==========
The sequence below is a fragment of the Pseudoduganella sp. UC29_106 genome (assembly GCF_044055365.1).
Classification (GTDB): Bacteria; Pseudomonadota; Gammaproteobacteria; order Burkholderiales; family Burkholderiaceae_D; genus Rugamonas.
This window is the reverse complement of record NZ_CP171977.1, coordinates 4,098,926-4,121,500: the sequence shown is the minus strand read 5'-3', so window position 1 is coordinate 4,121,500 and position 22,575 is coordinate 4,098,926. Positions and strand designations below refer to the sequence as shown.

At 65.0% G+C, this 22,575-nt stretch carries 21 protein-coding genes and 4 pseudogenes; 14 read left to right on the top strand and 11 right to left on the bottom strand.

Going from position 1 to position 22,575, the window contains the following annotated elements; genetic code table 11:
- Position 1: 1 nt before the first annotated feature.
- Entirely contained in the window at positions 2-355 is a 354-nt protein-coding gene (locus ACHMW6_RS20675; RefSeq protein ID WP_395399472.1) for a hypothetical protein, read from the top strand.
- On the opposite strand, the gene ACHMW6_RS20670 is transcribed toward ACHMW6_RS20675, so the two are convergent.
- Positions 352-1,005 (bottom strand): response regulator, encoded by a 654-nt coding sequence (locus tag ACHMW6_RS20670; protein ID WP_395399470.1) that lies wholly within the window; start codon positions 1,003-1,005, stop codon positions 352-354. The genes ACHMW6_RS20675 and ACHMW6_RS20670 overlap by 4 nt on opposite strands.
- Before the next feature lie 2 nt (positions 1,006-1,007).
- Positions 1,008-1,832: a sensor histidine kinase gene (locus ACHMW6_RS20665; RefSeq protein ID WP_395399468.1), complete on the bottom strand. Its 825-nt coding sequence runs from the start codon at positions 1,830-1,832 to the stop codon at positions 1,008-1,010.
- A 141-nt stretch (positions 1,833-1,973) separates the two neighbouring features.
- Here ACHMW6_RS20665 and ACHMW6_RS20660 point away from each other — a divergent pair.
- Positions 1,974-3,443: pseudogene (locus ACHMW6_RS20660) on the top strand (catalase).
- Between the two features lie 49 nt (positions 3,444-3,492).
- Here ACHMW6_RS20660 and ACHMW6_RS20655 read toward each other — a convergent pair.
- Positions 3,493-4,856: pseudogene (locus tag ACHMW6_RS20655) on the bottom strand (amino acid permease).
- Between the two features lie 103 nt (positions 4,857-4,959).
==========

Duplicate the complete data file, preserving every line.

The sequence below is a fragment of the Pseudoduganella sp. UC29_106 genome (assembly GCF_044055365.1).
Classification (GTDB): Bacteria; Pseudomonadota; Gammaproteobacteria; order Burkholderiales; family Burkholderiaceae_D; genus Rugamonas.
This window is the reverse complement of record NZ_CP171977.1, coordinates 4,098,926-4,121,500: the sequence shown is the minus strand read 5'-3', so window position 1 is coordinate 4,121,500 and position 22,575 is coordinate 4,098,926. Positions and strand designations below refer to the sequence as shown.

At 65.0% G+C, this 22,575-nt stretch carries 21 protein-coding genes and 4 pseudogenes; 14 read left to right on the top strand and 11 right to left on the bottom strand.

Going from position 1 to position 22,575, the window contains the following annotated elements; genetic code table 11:
- Position 1: 1 nt before the first annotated feature.
- Entirely contained in the window at positions 2-355 is a 354-nt protein-coding gene (locus ACHMW6_RS20675; RefSeq protein ID WP_395399472.1) for a hypothetical protein, read from the top strand.
- On the opposite strand, the gene ACHMW6_RS20670 is transcribed toward ACHMW6_RS20675, so the two are convergent.
- Positions 352-1,005 (bottom strand): response regulator, encoded by a 654-nt coding sequence (locus tag ACHMW6_RS20670; protein ID WP_395399470.1) that lies wholly within the window; start codon positions 1,003-1,005, stop codon positions 352-354. The genes ACHMW6_RS20675 and ACHMW6_RS20670 overlap by 4 nt on opposite strands.
- Before the next feature lie 2 nt (positions 1,006-1,007).
- Positions 1,008-1,832: a sensor histidine kinase gene (locus ACHMW6_RS20665; RefSeq protein ID WP_395399468.1), complete on the bottom strand. Its 825-nt coding sequence runs from the start codon at positions 1,830-1,832 to the stop codon at positions 1,008-1,010.
- A 141-nt stretch (positions 1,833-1,973) separates the two neighbouring features.
- Here ACHMW6_RS20665 and ACHMW6_RS20660 point away from each other — a divergent pair.
- Positions 1,974-3,443: pseudogene (locus ACHMW6_RS20660) on the top strand (catalase).
- Between the two features lie 49 nt (positions 3,444-3,492).
- Here ACHMW6_RS20660 and ACHMW6_RS20655 read toward each other — a convergent pair.
- Positions 3,493-4,856: pseudogene (locus tag ACHMW6_RS20655) on the bottom strand (amino acid permease).
- Between the two features lie 103 nt (positions 4,857-4,959).